When humans gesture, they activate an ancient connection between movement and breathing



by Fabienne Salfner, Geisteswissenschaftliche Zentren Berlin e.V. (GWZ)

Human gesture–speech biomechanics, and locomotor–respiratory–vocal coupling in a flying bat Credit: Pouw, W. & Fuchs, S.

Researchers from Radboud University and ZAS Berlin have developed a new perspective on why humans often move their hands rhythmically during speaking. The perspective published in Neuroscience and Biobehavioral Reviews, suggests that there are striking connections between animal and human behavior when it comes to moving with sounds. For example, flying bats synchronize their echo-locating vocalization and their wingbeats which can be directly related to how humans synchronize acoustic features of their voice and move their upper limbs.

                                                                            <p>"When a bat echo-locates while flying, the muscle tensioning that drive the wingbeats also leads to small compressions of the lungs. It becomes more economical for the bat to vocalize during these particular moments of the wingbeat cycle, leading to synchronization," says researcher Wim Pouw at the Donders Center for Brain, Cognition, and Behavior. 

Pouw and his collaborator, Susanne Fuchs from Leibniz-Center General Linguistics (ZAS) suggest that this is comparable to what happens when humans produce rhythmic , as another line of research has shown that these hand gestures affect rib cage movements, which slightly change the volume of the lungs, and thereby change aspects of the voice.

“Once we started reading up on very different lines of research, we were astonished how prevalent it is for animals to time their vocalizations together with movements. We discovered that coupling movement and vocalization might be very important for the development of vocal repertoires,” Dr. Fuchs says.

In a particular kind of bird, for example, flightless chicklets have a very typical vocalization. But the quality drastically changes when the chicklets start using their wings in the nest to practice flying. Vocalization becomes similar to adult vocalizations when they start using their wings for flight.

“This is exactly what is found in infants around nine months of age,” Pouw says. “When infants start to rhythmically ‘babble’ with their hands in an exploratory fashion, they also start to ‘babble’ in speech in the form of reduplicated syllables such as ‘mama’ or ‘papa.'” Rhythmic movements may thus have very early connections with the voice, which explains why movement and sounds are so fundamentally related.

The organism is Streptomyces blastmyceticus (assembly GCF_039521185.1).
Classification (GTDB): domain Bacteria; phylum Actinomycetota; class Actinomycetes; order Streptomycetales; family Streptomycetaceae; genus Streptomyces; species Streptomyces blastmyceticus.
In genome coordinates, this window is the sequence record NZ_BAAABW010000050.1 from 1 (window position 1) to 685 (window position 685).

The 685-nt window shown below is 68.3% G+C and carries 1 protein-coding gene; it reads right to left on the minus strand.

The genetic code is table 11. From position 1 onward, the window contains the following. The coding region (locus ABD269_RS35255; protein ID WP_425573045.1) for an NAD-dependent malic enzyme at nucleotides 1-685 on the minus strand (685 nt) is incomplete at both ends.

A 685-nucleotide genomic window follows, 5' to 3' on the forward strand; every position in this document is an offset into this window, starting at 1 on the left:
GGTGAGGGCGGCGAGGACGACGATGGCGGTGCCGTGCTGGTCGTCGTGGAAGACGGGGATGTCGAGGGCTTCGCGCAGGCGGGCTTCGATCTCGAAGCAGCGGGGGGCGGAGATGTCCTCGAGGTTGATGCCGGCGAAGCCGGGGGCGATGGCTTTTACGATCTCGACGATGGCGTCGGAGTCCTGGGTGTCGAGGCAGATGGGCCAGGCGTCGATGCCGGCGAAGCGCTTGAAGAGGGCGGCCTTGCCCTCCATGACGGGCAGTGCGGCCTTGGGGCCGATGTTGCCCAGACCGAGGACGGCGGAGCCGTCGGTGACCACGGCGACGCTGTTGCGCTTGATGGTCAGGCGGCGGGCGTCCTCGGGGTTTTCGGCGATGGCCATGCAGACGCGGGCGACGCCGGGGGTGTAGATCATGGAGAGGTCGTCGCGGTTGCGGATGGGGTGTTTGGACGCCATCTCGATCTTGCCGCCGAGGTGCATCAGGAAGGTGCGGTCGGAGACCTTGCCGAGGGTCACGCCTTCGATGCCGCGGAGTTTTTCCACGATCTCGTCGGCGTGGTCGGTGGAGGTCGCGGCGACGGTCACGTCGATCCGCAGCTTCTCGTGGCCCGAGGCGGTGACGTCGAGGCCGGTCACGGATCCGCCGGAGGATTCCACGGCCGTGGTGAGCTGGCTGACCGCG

This new perspective of how gesture relates to the voice via interactions with respiration provides an answer to why humans started to move their hands while vocalizing and speaking: These systems physically interacted throughout evolution, and this development is in a way mirrored by infants who start to learn to move and vocalize at the same time.

“Many researchers of communication believe that manual gestures were for showing things,” Pouw says. “But we actually think this not the whole story… in a way gestures are also part of what it means for humans to speak, which is not a passive affair, but an orchestra of movement to generate meaning.”


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                                                                                    <a class="text-medium text-info mt-2 d-inline-block" href="https://medicalxpress.com/news/2020-05-handsand-body-language-heard.html">We talk with our hands—and now we know that body language can also be heard</a>
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                                                                                            <strong>More information:</strong>
                                            Wim Pouw et al, Origins of vocal-entangled gesture, <i>Neuroscience and Biobehavioral Reviews</i> (2022).  <a data-doi="1" href="https://dx.doi.org/10.1016/j.neubiorev.2022.104836" target="_blank" rel="noopener">DOI: 10.1016/j.neubiorev.2022.104836</a>


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